Well, let's look at interest rates. My opponent has referred to something he calls real interest rates. Well, people don't pay interest rates based on some academic smokescreen or foggy economic theory. What they know is that when Jerry Ford left office, the prime interest rate was 6\1/4\ percent. When Mr. Mondale left office, it was 21\1/2\ percent, the highest in 120 years.

Average monthly mortgage payments more than doubled. Young people couldn't buy homes. Car loans were hard to get and expensive. The automobile and homebuilding industries were brought to their knees. It's little wonder that the American people yearned for leadership in 1980. And after all this economic punishment, our opponents blamed you, because you lived too well. And they told you you had to sacrifice more and that we were now in an age of limits.

Audience. Boo-o-o!

The President. Well, I found out that it's not so much that Mr. Mondale has a poor memory of his ruinous past; he's just got a darn good ``forgetory.'' And now he says, ``I'm ready to be President.'' Well, forgive me, but -- --

I thought he was campaigning in someplace else.\2\ (FOOTNOTE) [Laughter]

(FOOTNOTE) \2\The President was referring to an airplane flying overhead.

Forgive me, but I believe he's more ready to be our problem than our President.

Now, as Senator Wilson was telling you, on defense, too, he has a record of weakness, confusion, and failure. Before the invasion of Czechoslovakia, he announced that the days of Soviet suppression by force were over. And after the invasion of Afghanistan, he said just what you were told -- that he was baffled. There's so much that seems to baffle him.

He was confused about the rightness of freeing our students on the island of Grenada. Senator John Glenn said that my opponent would ``cut our Defense Establishment beyond all reality'' -- cut the B - 1, the Nimitz carrier, the Trident, the cruise missile, the foreign troops; would cut the M - 1 tank, funds for the volunteer army; kill the shuttle; oppose procurement of the F - 14, the Harrier, and the AWACS. Now, I don't know if he'd outlaw slingshots -- [laughter] -- but he certainly would jeopardize our national security. And we're not going to let him do it.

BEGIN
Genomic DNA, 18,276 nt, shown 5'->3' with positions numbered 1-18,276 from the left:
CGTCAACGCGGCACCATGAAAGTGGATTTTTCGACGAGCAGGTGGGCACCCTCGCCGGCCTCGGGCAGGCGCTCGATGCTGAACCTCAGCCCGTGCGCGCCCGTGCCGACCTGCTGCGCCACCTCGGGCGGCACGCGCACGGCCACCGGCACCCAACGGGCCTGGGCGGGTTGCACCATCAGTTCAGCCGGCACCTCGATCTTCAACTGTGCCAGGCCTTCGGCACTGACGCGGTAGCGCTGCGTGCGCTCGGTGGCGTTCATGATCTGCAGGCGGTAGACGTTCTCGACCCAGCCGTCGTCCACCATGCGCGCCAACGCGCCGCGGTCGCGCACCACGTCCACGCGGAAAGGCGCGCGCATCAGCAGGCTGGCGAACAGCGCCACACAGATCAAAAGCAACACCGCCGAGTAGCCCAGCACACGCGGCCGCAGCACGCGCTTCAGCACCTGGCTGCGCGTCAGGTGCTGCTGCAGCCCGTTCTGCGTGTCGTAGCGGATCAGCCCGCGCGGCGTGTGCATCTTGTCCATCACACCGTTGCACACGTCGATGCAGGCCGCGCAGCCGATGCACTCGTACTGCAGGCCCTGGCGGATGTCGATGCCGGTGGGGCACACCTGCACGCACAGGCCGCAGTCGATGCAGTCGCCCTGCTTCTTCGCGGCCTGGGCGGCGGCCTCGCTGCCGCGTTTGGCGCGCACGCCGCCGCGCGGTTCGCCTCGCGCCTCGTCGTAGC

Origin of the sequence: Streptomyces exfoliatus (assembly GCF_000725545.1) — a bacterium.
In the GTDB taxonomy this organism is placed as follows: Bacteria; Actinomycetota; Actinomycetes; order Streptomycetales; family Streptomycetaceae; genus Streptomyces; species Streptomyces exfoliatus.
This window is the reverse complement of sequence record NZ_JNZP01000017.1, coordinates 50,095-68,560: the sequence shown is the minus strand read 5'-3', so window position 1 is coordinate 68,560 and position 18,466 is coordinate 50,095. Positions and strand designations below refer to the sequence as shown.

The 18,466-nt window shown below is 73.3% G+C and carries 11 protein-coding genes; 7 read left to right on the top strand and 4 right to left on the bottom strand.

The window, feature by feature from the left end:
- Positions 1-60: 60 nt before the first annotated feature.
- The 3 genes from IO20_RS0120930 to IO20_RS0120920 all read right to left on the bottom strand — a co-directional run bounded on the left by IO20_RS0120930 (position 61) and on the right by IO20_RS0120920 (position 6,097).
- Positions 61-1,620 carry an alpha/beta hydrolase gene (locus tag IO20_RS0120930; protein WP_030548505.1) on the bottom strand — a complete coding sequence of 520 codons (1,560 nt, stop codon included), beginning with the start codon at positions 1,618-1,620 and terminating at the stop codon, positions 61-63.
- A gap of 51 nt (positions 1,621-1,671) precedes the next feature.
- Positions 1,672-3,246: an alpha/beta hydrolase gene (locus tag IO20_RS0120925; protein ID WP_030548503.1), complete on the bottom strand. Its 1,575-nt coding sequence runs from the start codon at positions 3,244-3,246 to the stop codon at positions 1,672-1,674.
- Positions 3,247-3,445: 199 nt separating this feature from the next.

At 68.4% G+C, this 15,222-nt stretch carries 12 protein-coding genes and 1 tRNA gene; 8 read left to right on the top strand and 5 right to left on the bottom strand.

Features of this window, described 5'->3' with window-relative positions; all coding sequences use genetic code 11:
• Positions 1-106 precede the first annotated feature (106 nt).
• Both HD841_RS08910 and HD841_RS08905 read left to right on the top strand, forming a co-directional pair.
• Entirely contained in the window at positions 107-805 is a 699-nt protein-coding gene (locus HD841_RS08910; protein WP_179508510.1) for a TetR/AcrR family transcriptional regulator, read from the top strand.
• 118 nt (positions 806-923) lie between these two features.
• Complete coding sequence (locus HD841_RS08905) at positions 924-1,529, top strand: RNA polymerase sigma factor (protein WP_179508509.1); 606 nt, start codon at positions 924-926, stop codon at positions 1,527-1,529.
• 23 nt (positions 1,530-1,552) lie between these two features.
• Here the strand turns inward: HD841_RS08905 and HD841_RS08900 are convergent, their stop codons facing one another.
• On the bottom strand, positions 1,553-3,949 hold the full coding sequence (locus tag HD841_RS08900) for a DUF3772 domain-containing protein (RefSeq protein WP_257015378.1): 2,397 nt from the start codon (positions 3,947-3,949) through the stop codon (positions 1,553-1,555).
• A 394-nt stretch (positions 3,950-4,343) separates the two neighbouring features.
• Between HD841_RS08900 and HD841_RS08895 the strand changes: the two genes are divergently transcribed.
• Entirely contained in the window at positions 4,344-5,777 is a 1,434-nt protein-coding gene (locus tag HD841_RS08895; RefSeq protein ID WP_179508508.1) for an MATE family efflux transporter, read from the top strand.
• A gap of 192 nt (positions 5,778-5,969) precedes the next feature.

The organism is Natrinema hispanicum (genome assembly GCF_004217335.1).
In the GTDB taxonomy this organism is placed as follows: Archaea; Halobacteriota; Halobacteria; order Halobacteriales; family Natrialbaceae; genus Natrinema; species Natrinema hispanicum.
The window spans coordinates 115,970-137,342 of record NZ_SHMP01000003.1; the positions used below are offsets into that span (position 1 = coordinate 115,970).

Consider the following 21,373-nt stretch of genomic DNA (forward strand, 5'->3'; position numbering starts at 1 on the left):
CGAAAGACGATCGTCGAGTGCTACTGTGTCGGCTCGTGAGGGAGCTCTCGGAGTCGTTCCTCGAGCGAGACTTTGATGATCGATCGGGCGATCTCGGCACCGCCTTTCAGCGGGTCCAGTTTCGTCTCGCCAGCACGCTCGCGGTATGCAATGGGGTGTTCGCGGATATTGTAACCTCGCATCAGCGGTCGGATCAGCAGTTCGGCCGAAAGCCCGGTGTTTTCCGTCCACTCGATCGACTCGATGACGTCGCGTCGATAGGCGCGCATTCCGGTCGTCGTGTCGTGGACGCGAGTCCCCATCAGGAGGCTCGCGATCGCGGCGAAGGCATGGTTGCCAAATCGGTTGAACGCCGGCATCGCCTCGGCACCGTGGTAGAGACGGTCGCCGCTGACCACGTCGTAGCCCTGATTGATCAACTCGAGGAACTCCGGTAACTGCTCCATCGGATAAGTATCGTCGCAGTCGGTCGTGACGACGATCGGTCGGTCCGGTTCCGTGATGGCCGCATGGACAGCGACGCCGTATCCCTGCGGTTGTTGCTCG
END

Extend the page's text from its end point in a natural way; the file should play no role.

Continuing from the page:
Audience. 4 more years! 4 more years! 4 more years!

The President. Okay. All right. And, you know, if the Capital were in California, I'd agree to 40.

But, you know, something else that our opponents would like to forget is a gimmick from the 1976 campaign, where they added the unemployment and the inflation rates together, and the total -- they called it the misery index. And at the end of 1976 it was 12.6, and they declared that the incumbent had no right to seek reelection with that kind of a misery index. Well, 4 years later we were in the 1980 campaign, and they never mentioned the misery index. And I don't think Mr. Mondale will mention it in this campaign, because by 1980 and when he left the Vice Presidency it was over 20. And it's now down around 11.

My opponent has done a very good job of trying to slip, slide, and duck away from this record. But we know now that those disastrous consequences didn't come about by accident; they came through the implementation of the very policies of out-of-control spending, unfair taxation, and worship of big government that my opponent still supports.

His philosophy can be summed up in four sentences: If it's income, tax it. If it's revenue, spend it. If it's a budget, break it. And if it's promise, make it.

All this year Mr. Mondale has lavished his campaign with promises that staggered even his Democratic opponents. Senator John Glenn was heard to say in frustration that Mr. Mondale, and I quote, ``has just promised everything to everybody, with no thought of how it's going to be paid for.'' And Gary Hart said, ``Fritz, you cannot lead this country if you've promised everybody everything.''

But, of course, there is a predictable answer by one who makes so many promises. The answer is higher taxes. And massive new tax increases are precisely what he proposes.

Audience. Boo-o-o!

The President. A few weeks back, he called his new plan pay-as-you-go. But what it is, of course, is nothing but the old plan. You pay, and he goes. [Laughter]

Those tax increases to pay for his promises add up to the equivalent of $1,890 per household; that's more than $150 per month. I call it the Mondale mortgage. If Harry Truman had to apply a motto to this radical taxing scheme -- and for the young people here who might not remember Harry Truman, he was the fellow that said about the desk that he sat at in the Oval Office, ``The buck stops here'' -- I have a hunch that if he had to have a motto right now for this particular candidate that I've been talking about, he'd say, ``Your buck never stops.''

But hold on; he's got more. A couple of weeks ago, he said he would like to repeal indexing. Now, this tax is even worse, because it would be a dagger at the heart of every low- and middle-income taxpayer in America. It would mean bone-crushing, new levies against those who could least afford them. Indexing was a reform that we passed to protect you from the cruelest of taxes -- the hidden tax that when government uses inflation to force you into higher tax brackets, just because you've gotten a cost-of-living pay raise -- that's when your taxes go up.

And under the Mondale plan, here's what would happen to a family struggling on $10,000 per year. By 1989 they would be paying over 73 percent more in income taxes if indexing, which begins on this January 1st, is canceled.